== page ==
Another way to approach the domain specificity and depth of denial would be to flash the word “paralysis” on the screen and obtain a galvanic skin response. Would the patient find the word threatening — and register a big GSR — even though she is unaware of her paralysis? How would she rate the word for unpleasantness on a scale of 1 to 10, if asked to do so? Would her rating be higher (or indeed lower) than that of a normal person?
12. There are even patients with right frontal lobe stroke who manifest symptoms that are halfway between anosognosia and multiple personality disorder syndrome. Dr. Riita Hari and I saw one such patient recently in Helsinki. As a result of two lesions — one in the right frontal region and one in the cingulate — the patient’s brain was apparently unable to “update” her body image in the way that normal brains do. When she sat on a chair for a minute and then got up to start walking, she would experience her body as splitting into two halves — the left half still sitting in the chair and the right half walking. And she would look back in horror to ensure that she hadn’t abandoned the left half of her body.
13. Recall that when we are awake, the left hemisphere processes incoming sensory data, imposing consistency, coherence and temporal ordering on our everyday experiences. In doing so it rationalizes, denies, represses and otherwise censors much of this incoming information.
Now consider what happens during dreams and REM sleep. There are at least two possibilities that are not mutually exclusive. First, REM may have an important “vegetative” function related to wet-ware (for example, maintenance and “uploading” of neurotransmitter supplies), and dreams may just be epiphenomenal — irrelevant by-products. Second, dreams themselves may have an important cognitive/emotional function, and REM may simply be a vehicle for bringing this about. For example, they may enable you to try out various hypothetical scenarios that would be potentially destabilizing if rehearsed during wakefulness. In other words, dreams may allow a sort of “virtual reality” stimulation using various forbidden thoughts that are ordinarily eclipsed by the conscious mind; such thoughts might be brought out tentatively to see whether they can be assimilated into the story line. If they can’t be, then they are repressed and once again forgotten.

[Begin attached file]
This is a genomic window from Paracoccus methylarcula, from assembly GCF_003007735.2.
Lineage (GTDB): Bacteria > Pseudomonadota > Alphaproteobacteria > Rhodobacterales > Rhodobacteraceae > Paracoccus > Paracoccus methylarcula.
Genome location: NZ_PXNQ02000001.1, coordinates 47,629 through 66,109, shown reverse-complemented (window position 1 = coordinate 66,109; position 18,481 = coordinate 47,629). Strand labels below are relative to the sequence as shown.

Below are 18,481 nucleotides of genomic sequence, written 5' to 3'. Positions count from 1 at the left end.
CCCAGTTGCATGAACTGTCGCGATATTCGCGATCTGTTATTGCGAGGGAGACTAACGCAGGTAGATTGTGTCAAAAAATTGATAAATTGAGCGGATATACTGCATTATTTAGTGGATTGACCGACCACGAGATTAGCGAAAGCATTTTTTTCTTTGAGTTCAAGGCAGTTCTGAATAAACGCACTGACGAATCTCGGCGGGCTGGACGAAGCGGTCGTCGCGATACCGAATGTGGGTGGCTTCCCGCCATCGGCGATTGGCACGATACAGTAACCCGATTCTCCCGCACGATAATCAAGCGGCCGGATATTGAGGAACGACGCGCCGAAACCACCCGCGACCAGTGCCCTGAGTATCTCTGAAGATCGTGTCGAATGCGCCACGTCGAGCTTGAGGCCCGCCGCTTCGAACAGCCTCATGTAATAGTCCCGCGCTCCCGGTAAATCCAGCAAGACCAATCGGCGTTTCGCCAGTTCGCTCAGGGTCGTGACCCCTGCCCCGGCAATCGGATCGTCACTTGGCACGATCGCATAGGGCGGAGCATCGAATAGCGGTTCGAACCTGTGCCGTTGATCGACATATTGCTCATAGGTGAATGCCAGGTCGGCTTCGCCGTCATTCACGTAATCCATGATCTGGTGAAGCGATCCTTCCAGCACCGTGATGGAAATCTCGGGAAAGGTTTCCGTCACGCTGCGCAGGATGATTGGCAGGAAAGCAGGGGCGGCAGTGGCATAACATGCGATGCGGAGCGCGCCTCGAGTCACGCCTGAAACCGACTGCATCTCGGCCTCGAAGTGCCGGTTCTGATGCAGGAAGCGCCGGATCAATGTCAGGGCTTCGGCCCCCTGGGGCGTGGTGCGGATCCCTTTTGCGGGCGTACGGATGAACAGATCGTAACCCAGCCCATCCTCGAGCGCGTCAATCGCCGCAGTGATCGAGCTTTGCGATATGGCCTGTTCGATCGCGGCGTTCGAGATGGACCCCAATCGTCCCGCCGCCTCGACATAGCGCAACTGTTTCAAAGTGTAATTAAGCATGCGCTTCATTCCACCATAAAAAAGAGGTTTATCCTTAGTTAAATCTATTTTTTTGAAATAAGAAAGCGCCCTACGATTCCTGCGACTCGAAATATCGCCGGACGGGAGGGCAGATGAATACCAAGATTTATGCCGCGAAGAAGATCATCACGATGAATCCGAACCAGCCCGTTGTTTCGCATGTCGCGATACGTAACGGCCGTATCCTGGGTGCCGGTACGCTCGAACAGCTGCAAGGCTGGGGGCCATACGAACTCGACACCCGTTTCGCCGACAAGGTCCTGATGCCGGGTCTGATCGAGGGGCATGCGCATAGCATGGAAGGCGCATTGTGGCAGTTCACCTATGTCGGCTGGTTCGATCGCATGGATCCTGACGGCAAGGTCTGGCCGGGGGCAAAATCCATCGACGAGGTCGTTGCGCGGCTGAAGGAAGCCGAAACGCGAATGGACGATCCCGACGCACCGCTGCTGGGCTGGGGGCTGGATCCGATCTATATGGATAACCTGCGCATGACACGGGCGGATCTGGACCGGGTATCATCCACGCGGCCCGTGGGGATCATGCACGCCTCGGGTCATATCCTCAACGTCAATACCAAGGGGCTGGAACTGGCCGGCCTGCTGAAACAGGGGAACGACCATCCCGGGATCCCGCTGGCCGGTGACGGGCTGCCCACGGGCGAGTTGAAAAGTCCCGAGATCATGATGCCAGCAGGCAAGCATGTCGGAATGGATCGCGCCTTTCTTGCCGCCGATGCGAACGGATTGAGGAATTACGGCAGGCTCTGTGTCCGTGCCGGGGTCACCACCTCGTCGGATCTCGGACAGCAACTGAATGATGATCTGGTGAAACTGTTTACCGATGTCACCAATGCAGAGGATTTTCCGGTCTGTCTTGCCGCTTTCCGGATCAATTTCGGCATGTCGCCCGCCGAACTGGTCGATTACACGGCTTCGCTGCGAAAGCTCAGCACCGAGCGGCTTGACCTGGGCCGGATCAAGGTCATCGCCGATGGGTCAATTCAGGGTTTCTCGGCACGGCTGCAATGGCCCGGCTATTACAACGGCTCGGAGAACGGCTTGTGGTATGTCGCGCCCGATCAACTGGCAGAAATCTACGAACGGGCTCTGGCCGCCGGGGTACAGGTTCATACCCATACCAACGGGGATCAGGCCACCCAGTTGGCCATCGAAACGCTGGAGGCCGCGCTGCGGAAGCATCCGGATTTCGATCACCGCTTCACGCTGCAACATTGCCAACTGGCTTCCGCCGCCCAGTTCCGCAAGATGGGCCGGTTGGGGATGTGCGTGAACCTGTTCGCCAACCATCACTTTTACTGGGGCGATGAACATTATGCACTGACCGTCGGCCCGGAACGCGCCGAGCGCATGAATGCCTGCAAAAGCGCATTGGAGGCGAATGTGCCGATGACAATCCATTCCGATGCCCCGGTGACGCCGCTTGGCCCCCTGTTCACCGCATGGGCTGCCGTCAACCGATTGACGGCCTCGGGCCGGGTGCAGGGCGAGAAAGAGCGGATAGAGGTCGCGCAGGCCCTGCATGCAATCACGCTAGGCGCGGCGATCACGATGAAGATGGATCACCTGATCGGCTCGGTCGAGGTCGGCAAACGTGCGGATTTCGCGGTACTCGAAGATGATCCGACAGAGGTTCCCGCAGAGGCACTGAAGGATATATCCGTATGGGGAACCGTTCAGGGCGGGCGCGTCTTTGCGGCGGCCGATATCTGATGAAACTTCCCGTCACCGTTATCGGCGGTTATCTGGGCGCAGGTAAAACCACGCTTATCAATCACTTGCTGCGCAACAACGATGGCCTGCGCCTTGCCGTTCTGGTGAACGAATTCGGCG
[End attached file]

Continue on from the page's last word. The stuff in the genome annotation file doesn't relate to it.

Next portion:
Why we cannot carry out these rehearsals in our imagination, while fully awake, is not obvious, but two ideas come to mind. First, for the rehearsals to be effective, they must look and feel like the real thing, and this may not be possible when we are awake, since we know that the images are internally generated. As we noted earlier, Shakespeare said, “You cannot cloy the hungry edge of appetite with bare imagination of a feast.” It makes good evolutionary sense that imagery cannot substitute for the real thing.
Second, unmasking disturbing memories when awake would defeat the very purpose of repressing them and could have a profound destabilizing effect on the brain. But unmasking such memories during dreams may permit a realistic and emotionally charged simulation to take place while preventing the penalties that would result if you were to do this when awake.
There are many opinions on the functions of dreams. For stimulating reviews on the subject see Hobson, 1988, and Winson, 1986.
14. This isn’t true for all people. One patient, George, vividly remembered that he had denied his paralysis. “I could see that it wasn’t moving”, he said, “but my mind didn’t want to accept it. It was the strangest thing. I guess I was in denial”. Why one person remembers and the other forgets is not clear, but it could have something to do with residual damage to the right hemisphere. Perhaps George had recovered more fully than Mumtaz or Jean and was therefore able to confront reality squarely. It is clear from my experiments, though, that at least some patients who recover from denial will “deny their denials” even though they are mentally lucid and have no other memory problems.